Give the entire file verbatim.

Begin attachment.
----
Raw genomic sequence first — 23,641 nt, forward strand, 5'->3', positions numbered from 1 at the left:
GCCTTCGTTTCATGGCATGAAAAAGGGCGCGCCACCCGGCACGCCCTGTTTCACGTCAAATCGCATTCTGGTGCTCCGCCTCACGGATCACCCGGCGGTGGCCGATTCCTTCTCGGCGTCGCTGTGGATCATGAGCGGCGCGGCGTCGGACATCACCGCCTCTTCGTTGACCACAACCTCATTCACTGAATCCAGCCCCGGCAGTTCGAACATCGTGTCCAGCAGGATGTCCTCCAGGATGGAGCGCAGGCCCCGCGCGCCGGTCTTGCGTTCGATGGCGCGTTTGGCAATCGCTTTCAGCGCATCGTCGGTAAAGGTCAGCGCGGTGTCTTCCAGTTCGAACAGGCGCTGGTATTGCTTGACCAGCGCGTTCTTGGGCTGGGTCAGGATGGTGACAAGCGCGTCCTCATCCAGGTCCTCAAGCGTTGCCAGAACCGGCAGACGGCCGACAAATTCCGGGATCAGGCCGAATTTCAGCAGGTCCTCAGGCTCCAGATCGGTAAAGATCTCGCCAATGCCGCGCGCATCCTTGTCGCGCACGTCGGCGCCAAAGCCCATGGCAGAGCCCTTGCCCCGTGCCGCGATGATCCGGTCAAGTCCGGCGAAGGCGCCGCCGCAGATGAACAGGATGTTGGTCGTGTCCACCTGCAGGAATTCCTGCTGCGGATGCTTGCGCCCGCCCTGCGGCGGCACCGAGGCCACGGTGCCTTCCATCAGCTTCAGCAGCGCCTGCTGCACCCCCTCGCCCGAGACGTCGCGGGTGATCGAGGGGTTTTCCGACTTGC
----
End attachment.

Raw genomic sequence first — 23,641 nt, forward strand, 5'->3', positions numbered from 1 at the left:
GCCTTCGTTTCATGGCATGAAAAAGGGCGCGCCACCCGGCACGCCCTGTTTCACGTCAAATCGCATTCTGGTGCTCCGCCTCACGGATCACCCGGCGGTGGCCGATTCCTTCTCGGCGTCGCTGTGGATCATGAGCGGCGCGGCGTCGGACATCACCGCCTCTTCGTTGACCACAACCTCATTCACTGAATCCAGCCCCGGCAGTTCGAACATCGTGTCCAGCAGGATGTCCTCCAGGATGGAGCGCAGGCCCCGCGCGCCGGTCTTGCGTTCGATGGCGCGTTTGGCAATCGCTTTCAGCGCATCGTCGGTAAAGGTCAGCGCGGTGTCTTCCAGTTCGAACAGGCGCTGGTATTGCTTGACCAGCGCGTTCTTGGGCTGGGTCAGGATGGTGACAAGCGCGTCCTCATCCAGGTCCTCAAGCGTTGCCAGAACCGGCAGACGGCCGACAAATTCCGGGATCAGGCCGAATTTCAGCAGGTCCTCAGGCTCCAGATCGGTAAAGATCTCGCCAATGCCGCGCGCATCCTTGTCGCGCACGTCGGCGCCAAAGCCCATGGCAGAGCCCTTGCCCCGTGCCGCGATGATCCGGTCAAGTCCGGCGAAGGCGCCGCCGCAGATGAACAGGATGTTGGTCGTGTCCACCTGCAGGAATTCCTGCTGCGGATGCTTGCGCCCGCCCTGCGGCGGCACCGAGGCCACGGTGCCTTCCATCAGCTTCAGCAGCGCCTGCTGCACCCCCTCGCCCGAGACGTCGCGGGTGATCGAGGGGTTTTCCGACTTGC